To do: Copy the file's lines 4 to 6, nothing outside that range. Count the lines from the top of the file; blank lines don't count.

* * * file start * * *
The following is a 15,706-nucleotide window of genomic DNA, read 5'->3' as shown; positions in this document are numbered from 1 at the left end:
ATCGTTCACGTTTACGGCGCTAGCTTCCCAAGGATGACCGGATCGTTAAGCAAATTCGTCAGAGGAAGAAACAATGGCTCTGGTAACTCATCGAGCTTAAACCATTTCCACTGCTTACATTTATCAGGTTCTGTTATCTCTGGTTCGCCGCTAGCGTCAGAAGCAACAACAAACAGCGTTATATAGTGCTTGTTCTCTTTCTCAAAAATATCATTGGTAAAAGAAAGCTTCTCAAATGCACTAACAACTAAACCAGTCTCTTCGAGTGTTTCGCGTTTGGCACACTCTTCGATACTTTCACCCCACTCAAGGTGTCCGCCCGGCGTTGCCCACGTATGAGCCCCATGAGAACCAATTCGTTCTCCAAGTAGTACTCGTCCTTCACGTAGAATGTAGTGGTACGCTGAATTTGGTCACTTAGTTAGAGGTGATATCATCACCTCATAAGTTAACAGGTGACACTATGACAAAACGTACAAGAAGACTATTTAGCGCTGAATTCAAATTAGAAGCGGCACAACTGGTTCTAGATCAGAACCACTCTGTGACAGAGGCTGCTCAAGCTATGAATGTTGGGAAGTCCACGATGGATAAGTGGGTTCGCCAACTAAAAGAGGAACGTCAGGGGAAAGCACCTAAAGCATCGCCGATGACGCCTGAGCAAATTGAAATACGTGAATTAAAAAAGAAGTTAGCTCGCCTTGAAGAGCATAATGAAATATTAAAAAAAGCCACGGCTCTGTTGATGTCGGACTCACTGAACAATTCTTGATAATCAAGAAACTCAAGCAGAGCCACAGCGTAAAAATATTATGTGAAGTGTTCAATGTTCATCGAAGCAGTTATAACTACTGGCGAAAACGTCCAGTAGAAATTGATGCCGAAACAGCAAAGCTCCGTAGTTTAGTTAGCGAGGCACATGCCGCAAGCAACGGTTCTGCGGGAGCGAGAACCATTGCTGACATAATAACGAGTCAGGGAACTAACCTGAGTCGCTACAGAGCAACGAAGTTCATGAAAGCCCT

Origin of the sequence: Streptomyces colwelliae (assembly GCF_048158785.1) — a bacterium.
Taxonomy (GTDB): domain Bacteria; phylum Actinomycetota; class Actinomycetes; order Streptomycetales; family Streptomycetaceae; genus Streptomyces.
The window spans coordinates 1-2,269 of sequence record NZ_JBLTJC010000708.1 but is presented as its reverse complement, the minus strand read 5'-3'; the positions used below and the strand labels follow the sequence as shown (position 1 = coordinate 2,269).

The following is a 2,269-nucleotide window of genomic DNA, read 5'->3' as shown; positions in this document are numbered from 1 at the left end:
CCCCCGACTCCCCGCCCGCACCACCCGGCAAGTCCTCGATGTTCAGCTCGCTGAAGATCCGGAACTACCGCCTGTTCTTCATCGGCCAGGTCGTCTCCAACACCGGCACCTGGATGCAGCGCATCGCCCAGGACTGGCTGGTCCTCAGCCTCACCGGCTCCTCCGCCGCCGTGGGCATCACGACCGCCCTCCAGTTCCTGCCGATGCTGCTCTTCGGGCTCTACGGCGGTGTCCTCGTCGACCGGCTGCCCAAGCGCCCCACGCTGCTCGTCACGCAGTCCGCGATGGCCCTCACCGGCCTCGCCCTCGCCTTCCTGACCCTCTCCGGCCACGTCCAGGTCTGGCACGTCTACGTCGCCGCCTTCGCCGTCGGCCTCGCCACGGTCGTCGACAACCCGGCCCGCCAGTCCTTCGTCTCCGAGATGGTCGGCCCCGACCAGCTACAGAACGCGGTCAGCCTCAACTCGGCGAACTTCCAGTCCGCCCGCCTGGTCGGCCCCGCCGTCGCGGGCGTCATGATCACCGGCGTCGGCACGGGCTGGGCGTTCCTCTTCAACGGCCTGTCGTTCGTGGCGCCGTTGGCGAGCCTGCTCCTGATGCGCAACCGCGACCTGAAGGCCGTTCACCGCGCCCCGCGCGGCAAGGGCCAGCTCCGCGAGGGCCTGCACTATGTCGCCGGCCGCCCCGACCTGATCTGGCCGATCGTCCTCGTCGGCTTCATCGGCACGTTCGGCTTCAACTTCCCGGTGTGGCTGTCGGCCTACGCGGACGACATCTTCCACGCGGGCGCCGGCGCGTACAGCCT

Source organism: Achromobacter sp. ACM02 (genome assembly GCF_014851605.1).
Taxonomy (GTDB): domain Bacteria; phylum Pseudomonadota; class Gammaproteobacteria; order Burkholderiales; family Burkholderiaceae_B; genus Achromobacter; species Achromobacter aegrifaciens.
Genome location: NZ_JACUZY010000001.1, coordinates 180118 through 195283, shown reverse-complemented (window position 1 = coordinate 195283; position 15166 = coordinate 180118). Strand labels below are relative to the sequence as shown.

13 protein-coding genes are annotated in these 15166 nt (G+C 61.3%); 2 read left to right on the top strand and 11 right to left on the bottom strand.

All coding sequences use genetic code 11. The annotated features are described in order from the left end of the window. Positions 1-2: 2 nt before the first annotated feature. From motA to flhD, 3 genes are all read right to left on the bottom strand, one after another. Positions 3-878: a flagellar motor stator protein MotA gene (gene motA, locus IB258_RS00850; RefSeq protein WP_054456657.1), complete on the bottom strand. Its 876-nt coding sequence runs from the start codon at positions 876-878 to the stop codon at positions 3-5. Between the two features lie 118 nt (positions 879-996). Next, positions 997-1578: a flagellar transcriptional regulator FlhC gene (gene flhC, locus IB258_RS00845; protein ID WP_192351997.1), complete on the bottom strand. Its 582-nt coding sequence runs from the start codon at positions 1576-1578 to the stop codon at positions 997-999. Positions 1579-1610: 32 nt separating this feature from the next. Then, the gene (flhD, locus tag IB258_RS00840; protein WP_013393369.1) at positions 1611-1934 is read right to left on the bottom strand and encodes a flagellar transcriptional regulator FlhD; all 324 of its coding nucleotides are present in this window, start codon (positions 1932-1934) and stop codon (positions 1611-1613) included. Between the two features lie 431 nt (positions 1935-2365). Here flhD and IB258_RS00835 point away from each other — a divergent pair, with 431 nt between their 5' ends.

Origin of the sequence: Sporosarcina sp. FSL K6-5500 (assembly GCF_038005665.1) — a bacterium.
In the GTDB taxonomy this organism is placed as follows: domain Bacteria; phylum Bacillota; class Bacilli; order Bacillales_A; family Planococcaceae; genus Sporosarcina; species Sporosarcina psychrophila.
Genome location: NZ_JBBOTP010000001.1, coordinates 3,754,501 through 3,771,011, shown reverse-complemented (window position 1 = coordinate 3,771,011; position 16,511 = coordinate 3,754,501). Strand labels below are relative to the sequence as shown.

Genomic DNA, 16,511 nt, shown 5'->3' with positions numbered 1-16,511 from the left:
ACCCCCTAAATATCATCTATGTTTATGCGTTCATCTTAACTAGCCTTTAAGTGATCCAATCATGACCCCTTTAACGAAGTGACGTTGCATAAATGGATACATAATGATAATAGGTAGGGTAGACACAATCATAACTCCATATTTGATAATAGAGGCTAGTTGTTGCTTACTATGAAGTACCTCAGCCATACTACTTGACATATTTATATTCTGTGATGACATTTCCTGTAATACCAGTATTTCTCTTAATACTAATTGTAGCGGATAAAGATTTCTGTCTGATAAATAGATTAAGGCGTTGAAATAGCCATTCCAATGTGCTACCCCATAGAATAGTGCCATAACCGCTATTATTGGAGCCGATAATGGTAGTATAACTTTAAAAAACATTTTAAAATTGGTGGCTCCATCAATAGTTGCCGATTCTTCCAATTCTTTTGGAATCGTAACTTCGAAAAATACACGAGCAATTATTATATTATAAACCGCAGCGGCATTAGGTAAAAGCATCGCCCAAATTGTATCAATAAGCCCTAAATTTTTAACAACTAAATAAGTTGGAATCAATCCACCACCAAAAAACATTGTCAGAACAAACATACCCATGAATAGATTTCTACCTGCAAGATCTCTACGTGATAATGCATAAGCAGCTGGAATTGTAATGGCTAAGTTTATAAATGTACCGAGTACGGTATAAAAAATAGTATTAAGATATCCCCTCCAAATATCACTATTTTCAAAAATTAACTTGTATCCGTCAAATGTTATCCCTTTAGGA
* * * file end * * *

Taxonomy (GTDB): domain Bacteria; phylum Actinomycetota; class Actinomycetes; order Streptomycetales; family Streptomycetaceae; genus Streptomyces.
The window spans coordinates 1-2,269 of sequence record NZ_JBLTJC010000708.1 but is presented as its reverse complement, the minus strand read 5'-3'; the positions used below and the strand labels follow the sequence as shown (position 1 = coordinate 2,269).

The following is a 2,269-nucleotide window of genomic DNA, read 5'->3' as shown; positions in this document are numbered from 1 at the left end: